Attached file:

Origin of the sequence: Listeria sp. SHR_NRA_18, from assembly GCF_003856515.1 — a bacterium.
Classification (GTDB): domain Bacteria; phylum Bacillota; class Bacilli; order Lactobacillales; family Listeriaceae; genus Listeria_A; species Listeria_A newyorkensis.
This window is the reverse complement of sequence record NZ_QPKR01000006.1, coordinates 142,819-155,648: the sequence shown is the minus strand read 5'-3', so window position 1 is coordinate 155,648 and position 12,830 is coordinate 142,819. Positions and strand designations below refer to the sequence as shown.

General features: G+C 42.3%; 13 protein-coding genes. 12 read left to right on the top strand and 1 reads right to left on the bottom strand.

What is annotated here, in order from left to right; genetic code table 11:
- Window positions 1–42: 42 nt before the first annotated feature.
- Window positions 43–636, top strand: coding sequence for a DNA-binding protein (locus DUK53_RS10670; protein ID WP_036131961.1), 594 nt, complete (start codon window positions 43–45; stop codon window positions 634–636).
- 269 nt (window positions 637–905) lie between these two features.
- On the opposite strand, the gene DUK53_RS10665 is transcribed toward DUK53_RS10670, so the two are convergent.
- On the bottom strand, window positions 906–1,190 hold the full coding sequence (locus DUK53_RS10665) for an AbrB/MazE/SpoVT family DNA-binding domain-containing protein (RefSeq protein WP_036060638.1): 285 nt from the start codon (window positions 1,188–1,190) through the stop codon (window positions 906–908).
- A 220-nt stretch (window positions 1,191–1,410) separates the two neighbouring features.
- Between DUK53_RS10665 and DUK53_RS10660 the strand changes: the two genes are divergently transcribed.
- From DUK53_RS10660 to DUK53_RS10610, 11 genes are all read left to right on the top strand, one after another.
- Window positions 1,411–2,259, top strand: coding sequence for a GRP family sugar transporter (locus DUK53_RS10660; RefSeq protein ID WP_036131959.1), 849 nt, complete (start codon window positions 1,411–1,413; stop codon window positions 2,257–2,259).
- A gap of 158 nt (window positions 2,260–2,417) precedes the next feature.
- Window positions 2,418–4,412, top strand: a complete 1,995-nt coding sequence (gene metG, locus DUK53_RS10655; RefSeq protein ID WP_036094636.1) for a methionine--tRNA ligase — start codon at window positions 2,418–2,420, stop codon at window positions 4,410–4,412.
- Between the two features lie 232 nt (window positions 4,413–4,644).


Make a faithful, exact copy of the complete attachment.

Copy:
Origin of the sequence: Listeria sp. SHR_NRA_18, from assembly GCF_003856515.1 — a bacterium.
Classification (GTDB): domain Bacteria; phylum Bacillota; class Bacilli; order Lactobacillales; family Listeriaceae; genus Listeria_A; species Listeria_A newyorkensis.
This window is the reverse complement of sequence record NZ_QPKR01000006.1, coordinates 142,819-155,648: the sequence shown is the minus strand read 5'-3', so window position 1 is coordinate 155,648 and position 12,830 is coordinate 142,819. Positions and strand designations below refer to the sequence as shown.

General features: G+C 42.3%; 13 protein-coding genes. 12 read left to right on the top strand and 1 reads right to left on the bottom strand.

What is annotated here, in order from left to right; genetic code table 11:
- Window positions 1–42: 42 nt before the first annotated feature.
- Window positions 43–636, top strand: coding sequence for a DNA-binding protein (locus DUK53_RS10670; protein ID WP_036131961.1), 594 nt, complete (start codon window positions 43–45; stop codon window positions 634–636).
- 269 nt (window positions 637–905) lie between these two features.
- On the opposite strand, the gene DUK53_RS10665 is transcribed toward DUK53_RS10670, so the two are convergent.
- On the bottom strand, window positions 906–1,190 hold the full coding sequence (locus DUK53_RS10665) for an AbrB/MazE/SpoVT family DNA-binding domain-containing protein (RefSeq protein WP_036060638.1): 285 nt from the start codon (window positions 1,188–1,190) through the stop codon (window positions 906–908).
- A 220-nt stretch (window positions 1,191–1,410) separates the two neighbouring features.
- Between DUK53_RS10665 and DUK53_RS10660 the strand changes: the two genes are divergently transcribed.
- From DUK53_RS10660 to DUK53_RS10610, 11 genes are all read left to right on the top strand, one after another.
- Window positions 1,411–2,259, top strand: coding sequence for a GRP family sugar transporter (locus DUK53_RS10660; RefSeq protein ID WP_036131959.1), 849 nt, complete (start codon window positions 1,411–1,413; stop codon window positions 2,257–2,259).
- A gap of 158 nt (window positions 2,260–2,417) precedes the next feature.
- Window positions 2,418–4,412, top strand: a complete 1,995-nt coding sequence (gene metG, locus DUK53_RS10655; RefSeq protein ID WP_036094636.1) for a methionine--tRNA ligase — start codon at window positions 2,418–2,420, stop codon at window positions 4,410–4,412.
- Between the two features lie 232 nt (window positions 4,413–4,644).